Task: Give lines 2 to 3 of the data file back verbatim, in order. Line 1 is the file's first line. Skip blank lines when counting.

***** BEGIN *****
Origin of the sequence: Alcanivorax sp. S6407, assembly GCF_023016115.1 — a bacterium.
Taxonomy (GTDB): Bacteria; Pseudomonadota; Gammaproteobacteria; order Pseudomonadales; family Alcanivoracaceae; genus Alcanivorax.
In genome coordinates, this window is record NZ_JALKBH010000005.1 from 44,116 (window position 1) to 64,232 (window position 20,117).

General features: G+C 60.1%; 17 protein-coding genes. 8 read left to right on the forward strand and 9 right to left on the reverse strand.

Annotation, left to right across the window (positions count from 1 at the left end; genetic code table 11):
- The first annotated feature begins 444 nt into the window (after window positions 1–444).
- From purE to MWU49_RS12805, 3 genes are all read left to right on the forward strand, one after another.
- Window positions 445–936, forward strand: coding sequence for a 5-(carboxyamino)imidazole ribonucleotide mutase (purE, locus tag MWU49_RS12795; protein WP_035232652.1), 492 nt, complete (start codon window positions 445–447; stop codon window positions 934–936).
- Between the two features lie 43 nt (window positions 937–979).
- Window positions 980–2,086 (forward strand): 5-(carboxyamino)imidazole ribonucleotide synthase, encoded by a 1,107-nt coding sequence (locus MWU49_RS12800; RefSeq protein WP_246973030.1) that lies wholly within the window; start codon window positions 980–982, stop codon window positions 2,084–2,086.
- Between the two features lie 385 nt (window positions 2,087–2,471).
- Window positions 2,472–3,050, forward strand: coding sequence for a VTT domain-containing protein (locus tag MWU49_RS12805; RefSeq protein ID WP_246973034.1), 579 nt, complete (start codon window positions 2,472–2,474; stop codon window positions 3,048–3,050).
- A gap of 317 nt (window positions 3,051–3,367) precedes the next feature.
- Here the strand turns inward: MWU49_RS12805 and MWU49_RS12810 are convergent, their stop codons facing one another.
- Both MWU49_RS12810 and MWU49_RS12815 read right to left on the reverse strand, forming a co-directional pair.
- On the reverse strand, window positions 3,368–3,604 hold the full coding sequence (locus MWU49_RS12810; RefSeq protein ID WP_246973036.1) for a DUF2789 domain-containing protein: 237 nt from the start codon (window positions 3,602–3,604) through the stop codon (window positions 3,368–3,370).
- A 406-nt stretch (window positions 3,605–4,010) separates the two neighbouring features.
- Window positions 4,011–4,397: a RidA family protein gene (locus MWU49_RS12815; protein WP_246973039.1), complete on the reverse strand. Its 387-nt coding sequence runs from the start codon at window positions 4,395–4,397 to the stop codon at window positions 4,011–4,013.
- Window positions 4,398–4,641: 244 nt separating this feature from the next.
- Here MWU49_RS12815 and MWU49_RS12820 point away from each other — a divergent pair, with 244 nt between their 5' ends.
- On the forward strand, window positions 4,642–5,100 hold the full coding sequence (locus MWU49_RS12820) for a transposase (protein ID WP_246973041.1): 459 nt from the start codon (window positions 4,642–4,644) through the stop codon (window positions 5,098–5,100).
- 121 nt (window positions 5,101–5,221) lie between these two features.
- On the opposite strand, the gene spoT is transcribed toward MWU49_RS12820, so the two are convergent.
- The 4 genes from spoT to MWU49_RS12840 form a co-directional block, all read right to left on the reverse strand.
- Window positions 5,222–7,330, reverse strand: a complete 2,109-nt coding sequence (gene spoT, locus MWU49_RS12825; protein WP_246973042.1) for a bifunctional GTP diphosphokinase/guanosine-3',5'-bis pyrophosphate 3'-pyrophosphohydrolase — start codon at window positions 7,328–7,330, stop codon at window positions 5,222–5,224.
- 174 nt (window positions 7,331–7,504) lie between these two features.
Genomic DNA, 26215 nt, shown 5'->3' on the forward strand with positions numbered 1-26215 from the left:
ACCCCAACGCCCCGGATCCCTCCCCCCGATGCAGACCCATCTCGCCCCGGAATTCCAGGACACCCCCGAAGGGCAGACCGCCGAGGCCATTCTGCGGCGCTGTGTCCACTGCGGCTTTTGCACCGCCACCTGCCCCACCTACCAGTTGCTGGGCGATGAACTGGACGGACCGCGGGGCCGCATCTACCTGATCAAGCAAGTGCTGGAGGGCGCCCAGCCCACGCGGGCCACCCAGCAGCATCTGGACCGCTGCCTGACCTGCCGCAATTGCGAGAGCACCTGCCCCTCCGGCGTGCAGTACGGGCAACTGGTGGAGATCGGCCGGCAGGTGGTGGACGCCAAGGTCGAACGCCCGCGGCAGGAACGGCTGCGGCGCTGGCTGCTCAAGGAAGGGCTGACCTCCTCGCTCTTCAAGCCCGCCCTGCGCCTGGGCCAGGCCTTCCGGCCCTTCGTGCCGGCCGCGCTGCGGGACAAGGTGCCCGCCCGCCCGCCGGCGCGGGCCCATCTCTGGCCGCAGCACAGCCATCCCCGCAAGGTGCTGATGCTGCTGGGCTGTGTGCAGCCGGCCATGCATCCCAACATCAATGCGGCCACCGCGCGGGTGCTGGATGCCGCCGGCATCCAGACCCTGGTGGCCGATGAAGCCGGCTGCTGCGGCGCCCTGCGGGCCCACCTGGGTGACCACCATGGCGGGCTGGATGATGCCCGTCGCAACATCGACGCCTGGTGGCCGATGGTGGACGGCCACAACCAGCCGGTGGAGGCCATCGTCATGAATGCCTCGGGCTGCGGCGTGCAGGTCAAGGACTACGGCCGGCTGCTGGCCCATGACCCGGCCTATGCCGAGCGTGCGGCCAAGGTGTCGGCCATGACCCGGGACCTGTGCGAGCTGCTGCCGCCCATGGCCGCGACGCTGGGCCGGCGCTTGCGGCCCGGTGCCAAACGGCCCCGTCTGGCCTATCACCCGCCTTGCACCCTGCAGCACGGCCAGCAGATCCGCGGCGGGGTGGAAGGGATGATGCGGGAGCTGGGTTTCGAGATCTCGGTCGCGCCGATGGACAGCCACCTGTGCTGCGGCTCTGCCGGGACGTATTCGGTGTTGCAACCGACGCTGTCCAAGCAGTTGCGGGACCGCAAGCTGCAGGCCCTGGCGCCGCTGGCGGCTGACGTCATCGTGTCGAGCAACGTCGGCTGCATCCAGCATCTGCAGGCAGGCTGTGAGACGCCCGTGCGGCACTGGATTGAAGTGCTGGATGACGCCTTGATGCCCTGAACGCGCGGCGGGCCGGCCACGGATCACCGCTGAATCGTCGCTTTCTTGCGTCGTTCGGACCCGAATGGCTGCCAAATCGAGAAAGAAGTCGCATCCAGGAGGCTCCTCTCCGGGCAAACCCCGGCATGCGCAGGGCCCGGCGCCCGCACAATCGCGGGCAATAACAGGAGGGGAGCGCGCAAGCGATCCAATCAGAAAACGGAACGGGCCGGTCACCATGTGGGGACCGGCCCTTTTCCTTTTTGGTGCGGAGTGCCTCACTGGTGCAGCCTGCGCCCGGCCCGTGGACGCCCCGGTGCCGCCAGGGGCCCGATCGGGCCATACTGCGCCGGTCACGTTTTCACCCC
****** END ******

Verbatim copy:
Taxonomy (GTDB): Bacteria; Pseudomonadota; Gammaproteobacteria; order Pseudomonadales; family Alcanivoracaceae; genus Alcanivorax.
In genome coordinates, this window is record NZ_JALKBH010000005.1 from 44,116 (window position 1) to 64,232 (window position 20,117).